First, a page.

(Note: it does not mean “yes.” “Affirmative” means “yes.”)

I would suggest that the KS8 (like the Rexton Adore) and KS9 (like Phonak Marvel) are about equal in technical aspects. There are some things that each does better than the other. They are from different manufacturers and the KS9 should not be considered as an evolution of the KS8.

The KS8 is MFi while the KS9 is not. However, the KS9 has a solution for both iPhones and Androids. The KS8 has a good program to adjust the quality of a streamed signal, mainly to boost the bass. It also has Own Voice Processing which allows it to identify the unique user’s voice out of all voices it “hears”. This lets it adjust the gain when the user is speaking. This in turn allows more closed fittings to be used, without causing an own voice problem. A second benefit is that it plugs into the 3D classifier, and allows the hearing aid auto program to adjust to 24 different listening situations. On the other hand the KS9 cell phone streaming method allows for hands free use of the phone. The KS8 is not really hands free. You have to hold it up to your mouth.

There are a few more differences, but I think they are both very credible aids.

Using a streaming cell phone is clearly the best way to hear when talking on the phone. The sound goes to both ears which gives you about a 3 dB gain in volume. Listening to a regular landline set as a speaker phone is not bad. The poorest is a regular land line held up to one hearing aid. That works, but is certainly not the greatest.

As far as needing steaming from a TV, I certainly have felt no need for that. But, that may depend on each individual’s “corrected” hearing level.

Hope that helps some,

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You’re a great help Sierra, thanks :+1:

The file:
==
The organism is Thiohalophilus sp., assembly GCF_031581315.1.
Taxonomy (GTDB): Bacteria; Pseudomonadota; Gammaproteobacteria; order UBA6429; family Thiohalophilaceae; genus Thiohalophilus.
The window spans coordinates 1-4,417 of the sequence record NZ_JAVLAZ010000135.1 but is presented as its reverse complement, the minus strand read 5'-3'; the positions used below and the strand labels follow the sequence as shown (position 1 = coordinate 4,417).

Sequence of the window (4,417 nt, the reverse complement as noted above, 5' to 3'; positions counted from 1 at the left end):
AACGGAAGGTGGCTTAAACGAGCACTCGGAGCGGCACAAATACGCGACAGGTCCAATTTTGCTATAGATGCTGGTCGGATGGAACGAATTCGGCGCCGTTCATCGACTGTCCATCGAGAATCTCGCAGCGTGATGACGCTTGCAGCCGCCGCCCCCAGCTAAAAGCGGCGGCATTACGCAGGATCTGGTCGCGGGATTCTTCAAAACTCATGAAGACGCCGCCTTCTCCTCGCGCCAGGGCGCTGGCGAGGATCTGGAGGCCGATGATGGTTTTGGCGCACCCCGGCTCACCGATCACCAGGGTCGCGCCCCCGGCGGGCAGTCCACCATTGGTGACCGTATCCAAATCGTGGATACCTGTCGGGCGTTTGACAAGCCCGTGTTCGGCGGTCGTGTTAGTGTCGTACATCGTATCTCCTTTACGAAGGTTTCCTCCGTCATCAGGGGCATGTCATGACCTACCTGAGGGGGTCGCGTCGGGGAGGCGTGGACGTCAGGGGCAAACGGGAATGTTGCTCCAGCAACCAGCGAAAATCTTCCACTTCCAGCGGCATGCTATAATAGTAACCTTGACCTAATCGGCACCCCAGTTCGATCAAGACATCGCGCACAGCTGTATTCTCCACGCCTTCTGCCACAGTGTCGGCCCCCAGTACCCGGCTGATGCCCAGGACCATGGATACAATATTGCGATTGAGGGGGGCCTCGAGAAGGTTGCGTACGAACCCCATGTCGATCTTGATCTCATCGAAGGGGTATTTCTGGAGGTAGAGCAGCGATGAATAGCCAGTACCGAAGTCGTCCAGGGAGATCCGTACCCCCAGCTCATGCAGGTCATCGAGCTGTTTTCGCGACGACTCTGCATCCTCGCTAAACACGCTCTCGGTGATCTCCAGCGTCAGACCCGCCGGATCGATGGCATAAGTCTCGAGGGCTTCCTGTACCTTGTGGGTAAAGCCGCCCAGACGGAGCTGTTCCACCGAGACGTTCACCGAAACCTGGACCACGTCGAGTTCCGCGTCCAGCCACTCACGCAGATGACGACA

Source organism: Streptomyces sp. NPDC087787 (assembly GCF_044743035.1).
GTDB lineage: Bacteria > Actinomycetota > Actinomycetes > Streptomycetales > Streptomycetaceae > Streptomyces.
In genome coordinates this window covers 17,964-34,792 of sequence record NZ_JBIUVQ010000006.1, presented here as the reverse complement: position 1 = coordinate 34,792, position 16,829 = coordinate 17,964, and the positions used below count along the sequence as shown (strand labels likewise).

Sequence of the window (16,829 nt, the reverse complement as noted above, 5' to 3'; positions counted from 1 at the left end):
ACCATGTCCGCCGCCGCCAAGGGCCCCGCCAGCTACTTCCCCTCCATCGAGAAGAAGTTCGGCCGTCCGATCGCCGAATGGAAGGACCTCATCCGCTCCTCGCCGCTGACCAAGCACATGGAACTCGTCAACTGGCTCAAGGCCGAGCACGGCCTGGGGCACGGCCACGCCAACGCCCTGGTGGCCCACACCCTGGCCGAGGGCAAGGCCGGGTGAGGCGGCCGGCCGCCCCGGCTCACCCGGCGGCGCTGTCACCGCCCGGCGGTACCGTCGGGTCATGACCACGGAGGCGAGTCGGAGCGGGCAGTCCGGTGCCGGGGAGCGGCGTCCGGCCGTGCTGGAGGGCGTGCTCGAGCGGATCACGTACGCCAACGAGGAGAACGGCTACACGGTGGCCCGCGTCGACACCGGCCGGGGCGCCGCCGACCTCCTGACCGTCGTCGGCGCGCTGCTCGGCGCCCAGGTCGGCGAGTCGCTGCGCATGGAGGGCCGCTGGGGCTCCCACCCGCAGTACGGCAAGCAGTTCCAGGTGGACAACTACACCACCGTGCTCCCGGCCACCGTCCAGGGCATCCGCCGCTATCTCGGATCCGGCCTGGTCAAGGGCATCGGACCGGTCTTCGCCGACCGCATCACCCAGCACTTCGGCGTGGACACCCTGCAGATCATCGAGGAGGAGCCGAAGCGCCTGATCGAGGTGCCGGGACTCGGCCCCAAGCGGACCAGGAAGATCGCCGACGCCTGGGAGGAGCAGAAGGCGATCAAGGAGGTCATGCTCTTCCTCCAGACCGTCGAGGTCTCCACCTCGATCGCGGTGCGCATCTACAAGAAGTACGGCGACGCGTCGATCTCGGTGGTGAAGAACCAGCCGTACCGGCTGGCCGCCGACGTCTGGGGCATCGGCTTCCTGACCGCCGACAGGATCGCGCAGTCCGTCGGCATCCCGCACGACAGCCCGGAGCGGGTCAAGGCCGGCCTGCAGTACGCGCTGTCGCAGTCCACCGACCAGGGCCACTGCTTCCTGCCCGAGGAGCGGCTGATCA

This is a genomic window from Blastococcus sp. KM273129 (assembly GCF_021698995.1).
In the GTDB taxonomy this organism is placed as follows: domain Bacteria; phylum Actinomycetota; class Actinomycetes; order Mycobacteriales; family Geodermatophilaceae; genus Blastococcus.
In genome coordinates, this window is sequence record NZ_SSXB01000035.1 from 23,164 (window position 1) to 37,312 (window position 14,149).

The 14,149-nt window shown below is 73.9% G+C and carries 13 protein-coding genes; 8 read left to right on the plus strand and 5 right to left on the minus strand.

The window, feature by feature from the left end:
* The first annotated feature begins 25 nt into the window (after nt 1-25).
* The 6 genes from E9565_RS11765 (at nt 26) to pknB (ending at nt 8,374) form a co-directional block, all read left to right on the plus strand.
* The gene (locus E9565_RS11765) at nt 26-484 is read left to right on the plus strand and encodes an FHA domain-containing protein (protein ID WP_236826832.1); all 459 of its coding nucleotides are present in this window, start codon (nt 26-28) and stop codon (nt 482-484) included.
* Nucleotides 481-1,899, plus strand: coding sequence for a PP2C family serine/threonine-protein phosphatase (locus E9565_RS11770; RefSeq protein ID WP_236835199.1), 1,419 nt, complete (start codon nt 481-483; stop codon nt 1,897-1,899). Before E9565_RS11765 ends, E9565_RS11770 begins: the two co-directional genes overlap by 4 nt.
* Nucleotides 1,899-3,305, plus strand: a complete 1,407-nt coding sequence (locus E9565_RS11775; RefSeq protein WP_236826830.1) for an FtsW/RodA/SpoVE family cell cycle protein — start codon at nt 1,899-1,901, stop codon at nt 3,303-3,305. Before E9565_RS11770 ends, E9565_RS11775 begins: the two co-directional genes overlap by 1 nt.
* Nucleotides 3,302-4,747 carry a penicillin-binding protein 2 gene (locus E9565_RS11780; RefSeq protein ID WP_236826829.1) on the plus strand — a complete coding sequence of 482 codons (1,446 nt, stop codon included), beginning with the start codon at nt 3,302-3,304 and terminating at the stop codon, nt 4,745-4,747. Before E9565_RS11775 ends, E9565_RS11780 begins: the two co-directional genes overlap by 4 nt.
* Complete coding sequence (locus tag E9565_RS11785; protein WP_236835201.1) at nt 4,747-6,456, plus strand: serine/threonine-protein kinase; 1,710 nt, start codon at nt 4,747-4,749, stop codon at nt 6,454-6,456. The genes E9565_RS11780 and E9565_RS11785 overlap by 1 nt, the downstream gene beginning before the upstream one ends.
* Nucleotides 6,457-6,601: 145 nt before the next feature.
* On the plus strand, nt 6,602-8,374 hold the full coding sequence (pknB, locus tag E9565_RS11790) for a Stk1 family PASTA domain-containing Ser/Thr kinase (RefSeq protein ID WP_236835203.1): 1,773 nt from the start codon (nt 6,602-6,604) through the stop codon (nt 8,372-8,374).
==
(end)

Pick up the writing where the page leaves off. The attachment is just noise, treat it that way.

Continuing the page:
Haha, HAD to reply brec, sorry! :smile: Your instincts were correct… I looked it up… ‘R’ is/was the phonetic alphabet shorthand for ‘Received’ as in “Roger Wilko” which means “Received - Will reply”

Anyway, it’s still a silly name IMHO… even more so if that’s it’s origin… (once more apologies to the inventor ‘Roger’ if that’s its true foundation…

Still silly names can be quite successful and hard to shake… Walkie Talkie is my personal favorite… Brian Regan - Walkie Talkie :rofl::joy::rofl:

OK, the genie is out of the bottle. I will accept all blame for that.

“Roger, wilco” means “I have received and understood your last transmission [roger], and will comply [wilco].” “Wilco” is a positive response to a transmission that contains orders or instructions for action(s) to be taken by the recipient…

Hearing aid reliability is something to consider. Seeing you wore aids for 10 years before looking for new ones brings up longevity. Searching this forum for hearing aid problems can help you with this. I do not want to open a can of worms about this. Some aids are better than others in this regard.

With all the choices for new hearing aids it can be challenging.

Whatever practices you have used with your old aids it would be wise to continue with your new aids.

Good luck

I don’t know what the NHS is fitting these days, but if you think you’d be happy with a pair of repaired Audeo Yes RICs, you’ll probably be happy with whatever the NHS can give you for free which is likely newer. So long as it’s properly fit.

There’s a lot of marketting with hearing aids. Differences between brands aren’t as big as it might seem.

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“Roger” Brec! :+1::smiley: